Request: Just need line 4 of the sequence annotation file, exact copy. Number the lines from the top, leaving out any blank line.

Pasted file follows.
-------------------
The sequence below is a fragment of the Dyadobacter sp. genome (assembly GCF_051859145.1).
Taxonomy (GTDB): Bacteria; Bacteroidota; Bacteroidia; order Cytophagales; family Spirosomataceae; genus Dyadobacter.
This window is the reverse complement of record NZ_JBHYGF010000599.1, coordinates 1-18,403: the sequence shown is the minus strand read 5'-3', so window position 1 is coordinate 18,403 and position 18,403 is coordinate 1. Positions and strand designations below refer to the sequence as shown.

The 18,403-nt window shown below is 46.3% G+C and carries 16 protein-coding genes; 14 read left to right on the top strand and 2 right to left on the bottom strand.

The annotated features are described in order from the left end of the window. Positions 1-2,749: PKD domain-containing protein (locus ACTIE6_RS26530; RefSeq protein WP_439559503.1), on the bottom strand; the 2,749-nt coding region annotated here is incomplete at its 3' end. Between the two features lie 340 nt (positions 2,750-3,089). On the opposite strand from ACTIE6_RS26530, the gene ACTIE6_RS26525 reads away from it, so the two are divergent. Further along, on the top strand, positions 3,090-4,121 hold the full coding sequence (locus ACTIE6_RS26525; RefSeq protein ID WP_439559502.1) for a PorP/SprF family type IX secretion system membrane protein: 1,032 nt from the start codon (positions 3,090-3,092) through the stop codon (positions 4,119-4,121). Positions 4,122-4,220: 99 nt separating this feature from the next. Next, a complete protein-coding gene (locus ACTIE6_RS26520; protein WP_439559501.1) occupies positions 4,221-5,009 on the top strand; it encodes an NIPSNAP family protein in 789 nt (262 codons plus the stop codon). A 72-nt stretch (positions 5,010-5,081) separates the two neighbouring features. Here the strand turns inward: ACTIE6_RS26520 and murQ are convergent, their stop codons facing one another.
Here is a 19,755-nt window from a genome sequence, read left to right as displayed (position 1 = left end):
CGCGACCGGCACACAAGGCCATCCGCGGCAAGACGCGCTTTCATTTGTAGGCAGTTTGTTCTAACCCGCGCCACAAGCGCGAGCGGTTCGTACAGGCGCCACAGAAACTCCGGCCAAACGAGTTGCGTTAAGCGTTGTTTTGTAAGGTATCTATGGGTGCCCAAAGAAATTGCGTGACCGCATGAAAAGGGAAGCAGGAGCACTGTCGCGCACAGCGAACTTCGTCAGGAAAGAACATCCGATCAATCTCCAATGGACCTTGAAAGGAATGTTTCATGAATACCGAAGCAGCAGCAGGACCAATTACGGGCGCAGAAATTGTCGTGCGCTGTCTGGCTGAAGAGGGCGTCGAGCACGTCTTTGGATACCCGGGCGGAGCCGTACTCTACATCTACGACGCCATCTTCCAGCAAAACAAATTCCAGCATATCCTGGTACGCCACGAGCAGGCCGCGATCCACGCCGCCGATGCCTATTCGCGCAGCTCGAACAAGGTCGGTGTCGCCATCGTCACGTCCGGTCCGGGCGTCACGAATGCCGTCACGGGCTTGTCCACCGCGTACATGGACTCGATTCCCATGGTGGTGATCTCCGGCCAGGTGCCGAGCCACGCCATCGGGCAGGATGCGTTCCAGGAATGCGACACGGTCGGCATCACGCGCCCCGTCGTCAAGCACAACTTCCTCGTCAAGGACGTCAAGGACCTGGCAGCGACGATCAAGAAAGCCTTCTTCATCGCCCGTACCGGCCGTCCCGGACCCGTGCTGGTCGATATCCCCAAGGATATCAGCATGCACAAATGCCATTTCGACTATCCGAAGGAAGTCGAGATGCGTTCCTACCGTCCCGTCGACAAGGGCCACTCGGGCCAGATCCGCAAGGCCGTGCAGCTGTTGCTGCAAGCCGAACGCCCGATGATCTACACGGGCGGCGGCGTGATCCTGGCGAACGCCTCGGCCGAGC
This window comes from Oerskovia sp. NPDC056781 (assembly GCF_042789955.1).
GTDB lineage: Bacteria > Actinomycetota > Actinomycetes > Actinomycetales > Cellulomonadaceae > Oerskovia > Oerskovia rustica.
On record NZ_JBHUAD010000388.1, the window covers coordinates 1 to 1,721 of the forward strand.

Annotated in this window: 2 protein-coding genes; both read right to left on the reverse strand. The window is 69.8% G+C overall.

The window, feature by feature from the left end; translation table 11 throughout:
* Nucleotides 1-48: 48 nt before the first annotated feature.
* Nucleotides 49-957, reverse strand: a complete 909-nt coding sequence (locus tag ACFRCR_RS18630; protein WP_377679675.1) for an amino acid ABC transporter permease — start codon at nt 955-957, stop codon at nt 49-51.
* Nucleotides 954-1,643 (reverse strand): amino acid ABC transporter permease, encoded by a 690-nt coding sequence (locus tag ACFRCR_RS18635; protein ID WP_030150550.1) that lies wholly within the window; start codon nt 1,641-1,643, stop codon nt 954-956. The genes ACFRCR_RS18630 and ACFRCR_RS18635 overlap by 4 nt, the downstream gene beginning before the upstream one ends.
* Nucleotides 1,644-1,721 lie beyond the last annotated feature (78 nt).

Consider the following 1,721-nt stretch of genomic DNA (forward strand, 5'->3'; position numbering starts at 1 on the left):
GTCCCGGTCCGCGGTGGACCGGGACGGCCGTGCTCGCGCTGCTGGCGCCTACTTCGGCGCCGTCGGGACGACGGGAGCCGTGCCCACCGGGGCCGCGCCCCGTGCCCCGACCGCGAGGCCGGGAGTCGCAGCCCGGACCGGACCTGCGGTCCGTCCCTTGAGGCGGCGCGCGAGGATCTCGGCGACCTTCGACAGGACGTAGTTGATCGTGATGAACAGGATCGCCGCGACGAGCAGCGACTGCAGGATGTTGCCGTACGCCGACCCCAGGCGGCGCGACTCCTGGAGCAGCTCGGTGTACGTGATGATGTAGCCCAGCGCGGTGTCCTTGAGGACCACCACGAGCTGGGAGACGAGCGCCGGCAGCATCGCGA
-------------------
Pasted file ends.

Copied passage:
The 18,403-nt window shown below is 46.3% G+C and carries 16 protein-coding genes; 14 read left to right on the top strand and 2 right to left on the bottom strand.